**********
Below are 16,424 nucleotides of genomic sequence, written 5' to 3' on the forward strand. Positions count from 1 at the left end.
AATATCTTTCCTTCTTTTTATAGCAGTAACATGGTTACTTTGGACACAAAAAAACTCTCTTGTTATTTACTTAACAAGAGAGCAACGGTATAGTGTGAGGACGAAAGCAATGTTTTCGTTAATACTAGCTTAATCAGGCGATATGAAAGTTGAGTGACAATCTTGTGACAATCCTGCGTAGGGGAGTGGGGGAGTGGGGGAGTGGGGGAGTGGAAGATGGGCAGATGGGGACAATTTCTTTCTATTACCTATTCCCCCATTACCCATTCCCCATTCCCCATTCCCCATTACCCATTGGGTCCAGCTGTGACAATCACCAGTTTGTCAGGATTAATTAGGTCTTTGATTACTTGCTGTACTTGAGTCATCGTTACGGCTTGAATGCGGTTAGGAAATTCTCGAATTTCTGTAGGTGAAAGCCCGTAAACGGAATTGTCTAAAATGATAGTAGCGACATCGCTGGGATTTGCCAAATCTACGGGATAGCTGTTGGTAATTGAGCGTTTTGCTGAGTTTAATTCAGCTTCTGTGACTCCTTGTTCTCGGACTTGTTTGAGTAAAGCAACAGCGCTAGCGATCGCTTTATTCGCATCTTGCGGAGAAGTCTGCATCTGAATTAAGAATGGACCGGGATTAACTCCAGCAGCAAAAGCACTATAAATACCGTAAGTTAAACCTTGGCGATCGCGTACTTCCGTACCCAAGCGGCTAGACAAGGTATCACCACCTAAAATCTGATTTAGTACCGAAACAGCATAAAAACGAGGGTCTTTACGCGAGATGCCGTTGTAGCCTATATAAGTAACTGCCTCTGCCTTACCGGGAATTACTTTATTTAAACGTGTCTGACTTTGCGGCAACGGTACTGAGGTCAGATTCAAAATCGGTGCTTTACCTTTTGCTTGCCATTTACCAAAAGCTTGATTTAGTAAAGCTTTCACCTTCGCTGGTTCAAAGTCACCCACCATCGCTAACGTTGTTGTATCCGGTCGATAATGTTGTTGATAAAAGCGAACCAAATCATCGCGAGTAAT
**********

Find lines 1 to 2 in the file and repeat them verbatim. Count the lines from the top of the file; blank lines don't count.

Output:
Below are 16,424 nucleotides of genomic sequence, written 5' to 3' on the forward strand. Positions count from 1 at the left end.
AATATCTTTCCTTCTTTTTATAGCAGTAACATGGTTACTTTGGACACAAAAAAACTCTCTTGTTATTTACTTAACAAGAGAGCAACGGTATAGTGTGAGGACGAAAGCAATGTTTTCGTTAATACTAGCTTAATCAGGCGATATGAAAGTTGAGTGACAATCTTGTGACAATCCTGCGTAGGGGAGTGGGGGAGTGGGGGAGTGGGGGAGTGGAAGATGGGCAGATGGGGACAATTTCTTTCTATTACCTATTCCCCCATTACCCATTCCCCATTCCCCATTCCCCATTACCCATTGGGTCCAGCTGTGACAATCACCAGTTTGTCAGGATTAATTAGGTCTTTGATTACTTGCTGTACTTGAGTCATCGTTACGGCTTGAATGCGGTTAGGAAATTCTCGAATTTCTGTAGGTGAAAGCCCGTAAACGGAATTGTCTAAAATGATAGTAGCGACATCGCTGGGATTTGCCAAATCTACGGGATAGCTGTTGGTAATTGAGCGTTTTGCTGAGTTTAATTCAGCTTCTGTGACTCCTTGTTCTCGGACTTGTTTGAGTAAAGCAACAGCGCTAGCGATCGCTTTATTCGCATCTTGCGGAGAAGTCTGCATCTGAATTAAGAATGGACCGGGATTAACTCCAGCAGCAAAAGCACTATAAATACCGTAAGTTAAACCTTGGCGATCGCGTACTTCCGTACCCAAGCGGCTAGACAAGGTATCACCACCTAAAATCTGATTTAGTACCGAAACAGCATAAAAACGAGGGTCTTTACGCGAGATGCCGTTGTAGCCTATATAAGTAACTGCCTCTGCCTTACCGGGAATTACTTTATTTAAACGTGTCTGACTTTGCGGCAACGGTACTGAGGTCAGATTCAAAATCGGTGCTTTACCTTTTGCTTGCCATTTACCAAAAGCTTGATTTAGTAAAGCTTTCACCTTCGCTGGTTCAAAGTCACCCACCATCGCTAACGTTGTTGTATCCGGTCGATAATGTTGTTGATAAAAGCGAACCAAATCATCGCGAGTAAT